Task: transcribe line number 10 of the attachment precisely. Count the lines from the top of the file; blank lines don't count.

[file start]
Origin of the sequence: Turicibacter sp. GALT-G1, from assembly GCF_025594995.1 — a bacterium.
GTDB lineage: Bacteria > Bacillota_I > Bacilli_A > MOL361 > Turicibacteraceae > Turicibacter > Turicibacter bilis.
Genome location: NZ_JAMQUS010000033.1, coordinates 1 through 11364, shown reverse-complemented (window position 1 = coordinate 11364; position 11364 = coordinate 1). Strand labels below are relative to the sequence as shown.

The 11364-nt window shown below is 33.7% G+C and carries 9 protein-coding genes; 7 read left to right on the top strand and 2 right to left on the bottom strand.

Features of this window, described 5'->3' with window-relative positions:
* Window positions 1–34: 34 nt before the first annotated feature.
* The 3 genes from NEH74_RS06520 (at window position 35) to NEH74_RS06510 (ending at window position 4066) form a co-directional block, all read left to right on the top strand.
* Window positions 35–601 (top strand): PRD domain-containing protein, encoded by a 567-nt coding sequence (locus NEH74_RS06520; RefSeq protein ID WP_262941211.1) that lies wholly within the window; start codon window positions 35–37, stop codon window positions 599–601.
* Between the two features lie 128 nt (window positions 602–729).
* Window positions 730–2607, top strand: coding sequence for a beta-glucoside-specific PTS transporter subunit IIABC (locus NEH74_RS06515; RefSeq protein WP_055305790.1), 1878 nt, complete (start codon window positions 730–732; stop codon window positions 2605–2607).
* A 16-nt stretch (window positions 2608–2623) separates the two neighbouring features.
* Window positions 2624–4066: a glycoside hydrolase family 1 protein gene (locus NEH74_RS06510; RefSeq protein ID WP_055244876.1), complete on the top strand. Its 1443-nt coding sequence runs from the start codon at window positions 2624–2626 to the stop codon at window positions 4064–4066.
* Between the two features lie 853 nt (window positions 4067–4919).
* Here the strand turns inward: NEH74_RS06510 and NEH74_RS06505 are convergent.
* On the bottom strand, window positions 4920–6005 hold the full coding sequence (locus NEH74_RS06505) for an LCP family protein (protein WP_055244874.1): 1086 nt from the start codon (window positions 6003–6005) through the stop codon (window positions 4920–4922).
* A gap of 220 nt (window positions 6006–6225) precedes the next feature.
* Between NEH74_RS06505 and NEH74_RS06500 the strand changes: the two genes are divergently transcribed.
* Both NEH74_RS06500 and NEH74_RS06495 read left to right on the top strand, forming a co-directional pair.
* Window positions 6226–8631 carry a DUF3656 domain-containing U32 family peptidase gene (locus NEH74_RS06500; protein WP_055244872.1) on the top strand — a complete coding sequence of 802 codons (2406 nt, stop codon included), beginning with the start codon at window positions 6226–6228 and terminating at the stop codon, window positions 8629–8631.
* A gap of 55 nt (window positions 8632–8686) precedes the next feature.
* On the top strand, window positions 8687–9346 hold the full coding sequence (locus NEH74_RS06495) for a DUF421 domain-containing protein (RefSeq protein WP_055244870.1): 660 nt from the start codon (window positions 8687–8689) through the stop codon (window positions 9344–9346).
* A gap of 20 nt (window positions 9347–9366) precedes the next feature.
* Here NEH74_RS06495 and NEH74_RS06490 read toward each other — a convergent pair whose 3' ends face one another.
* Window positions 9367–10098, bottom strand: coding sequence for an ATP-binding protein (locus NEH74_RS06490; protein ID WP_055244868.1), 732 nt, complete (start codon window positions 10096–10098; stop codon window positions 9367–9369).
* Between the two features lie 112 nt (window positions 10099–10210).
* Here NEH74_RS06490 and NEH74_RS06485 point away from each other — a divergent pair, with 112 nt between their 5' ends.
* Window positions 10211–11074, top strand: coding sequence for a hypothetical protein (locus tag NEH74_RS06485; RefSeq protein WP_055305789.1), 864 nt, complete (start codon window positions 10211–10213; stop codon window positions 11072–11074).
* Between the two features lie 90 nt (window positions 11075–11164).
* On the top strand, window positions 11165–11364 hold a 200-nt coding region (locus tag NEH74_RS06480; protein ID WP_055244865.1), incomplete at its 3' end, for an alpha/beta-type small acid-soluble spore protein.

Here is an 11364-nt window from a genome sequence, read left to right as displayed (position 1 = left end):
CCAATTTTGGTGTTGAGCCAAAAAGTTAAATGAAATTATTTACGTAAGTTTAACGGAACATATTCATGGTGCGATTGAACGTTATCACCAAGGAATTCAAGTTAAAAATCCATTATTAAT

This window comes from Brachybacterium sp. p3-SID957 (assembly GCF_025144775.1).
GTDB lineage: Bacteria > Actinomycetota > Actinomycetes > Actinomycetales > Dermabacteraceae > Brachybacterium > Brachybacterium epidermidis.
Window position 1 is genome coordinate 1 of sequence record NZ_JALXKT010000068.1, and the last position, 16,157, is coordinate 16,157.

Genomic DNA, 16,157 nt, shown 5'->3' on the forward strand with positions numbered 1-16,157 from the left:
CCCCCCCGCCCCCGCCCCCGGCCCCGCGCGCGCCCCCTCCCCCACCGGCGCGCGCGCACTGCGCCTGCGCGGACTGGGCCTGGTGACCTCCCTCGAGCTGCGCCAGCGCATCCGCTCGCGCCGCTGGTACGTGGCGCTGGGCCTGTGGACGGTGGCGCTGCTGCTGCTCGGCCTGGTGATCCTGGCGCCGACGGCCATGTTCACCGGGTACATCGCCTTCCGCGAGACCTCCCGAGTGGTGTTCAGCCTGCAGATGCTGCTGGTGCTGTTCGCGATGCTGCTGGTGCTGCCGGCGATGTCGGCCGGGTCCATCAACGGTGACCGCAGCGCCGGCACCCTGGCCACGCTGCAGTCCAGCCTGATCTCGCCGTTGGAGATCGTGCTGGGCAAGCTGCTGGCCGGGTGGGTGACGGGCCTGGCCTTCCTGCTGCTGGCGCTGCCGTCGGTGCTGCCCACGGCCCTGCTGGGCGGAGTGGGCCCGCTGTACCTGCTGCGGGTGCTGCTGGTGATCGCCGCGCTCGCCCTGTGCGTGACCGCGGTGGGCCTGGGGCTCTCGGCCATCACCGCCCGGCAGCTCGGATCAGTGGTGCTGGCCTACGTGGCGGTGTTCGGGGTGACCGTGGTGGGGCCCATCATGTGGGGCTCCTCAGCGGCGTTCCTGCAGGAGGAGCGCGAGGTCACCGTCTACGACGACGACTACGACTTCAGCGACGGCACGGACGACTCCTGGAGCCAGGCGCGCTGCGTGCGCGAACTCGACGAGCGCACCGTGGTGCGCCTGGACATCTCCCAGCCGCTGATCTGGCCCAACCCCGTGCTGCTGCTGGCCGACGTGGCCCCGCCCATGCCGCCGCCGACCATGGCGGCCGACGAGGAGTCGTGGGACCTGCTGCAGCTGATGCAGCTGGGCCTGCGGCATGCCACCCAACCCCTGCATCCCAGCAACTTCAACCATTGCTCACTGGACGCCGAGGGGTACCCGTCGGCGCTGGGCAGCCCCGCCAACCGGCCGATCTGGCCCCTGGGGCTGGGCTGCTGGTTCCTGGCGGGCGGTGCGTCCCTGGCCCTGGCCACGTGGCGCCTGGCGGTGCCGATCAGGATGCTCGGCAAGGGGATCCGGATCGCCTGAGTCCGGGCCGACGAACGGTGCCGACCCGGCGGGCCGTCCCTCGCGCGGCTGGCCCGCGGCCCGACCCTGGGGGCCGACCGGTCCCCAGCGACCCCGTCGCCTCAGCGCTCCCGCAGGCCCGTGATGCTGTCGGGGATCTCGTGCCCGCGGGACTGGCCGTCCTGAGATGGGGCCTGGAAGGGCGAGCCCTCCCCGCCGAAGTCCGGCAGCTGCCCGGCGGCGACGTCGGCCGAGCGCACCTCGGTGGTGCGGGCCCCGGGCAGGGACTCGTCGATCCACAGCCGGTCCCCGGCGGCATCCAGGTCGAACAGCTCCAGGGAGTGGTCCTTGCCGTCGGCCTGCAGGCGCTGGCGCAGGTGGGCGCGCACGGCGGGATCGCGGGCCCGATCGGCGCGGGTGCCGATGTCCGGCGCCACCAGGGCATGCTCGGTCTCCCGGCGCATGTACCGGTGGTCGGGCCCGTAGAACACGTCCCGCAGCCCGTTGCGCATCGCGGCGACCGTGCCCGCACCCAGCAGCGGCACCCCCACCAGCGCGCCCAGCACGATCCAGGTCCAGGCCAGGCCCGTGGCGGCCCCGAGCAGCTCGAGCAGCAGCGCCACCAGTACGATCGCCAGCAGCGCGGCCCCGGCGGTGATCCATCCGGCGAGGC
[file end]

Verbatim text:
* Window positions 730–2607, top strand: coding sequence for a beta-glucoside-specific PTS transporter subunit IIABC (locus NEH74_RS06515; RefSeq protein WP_055305790.1), 1878 nt, complete (start codon window positions 730–732; stop codon window positions 2605–2607).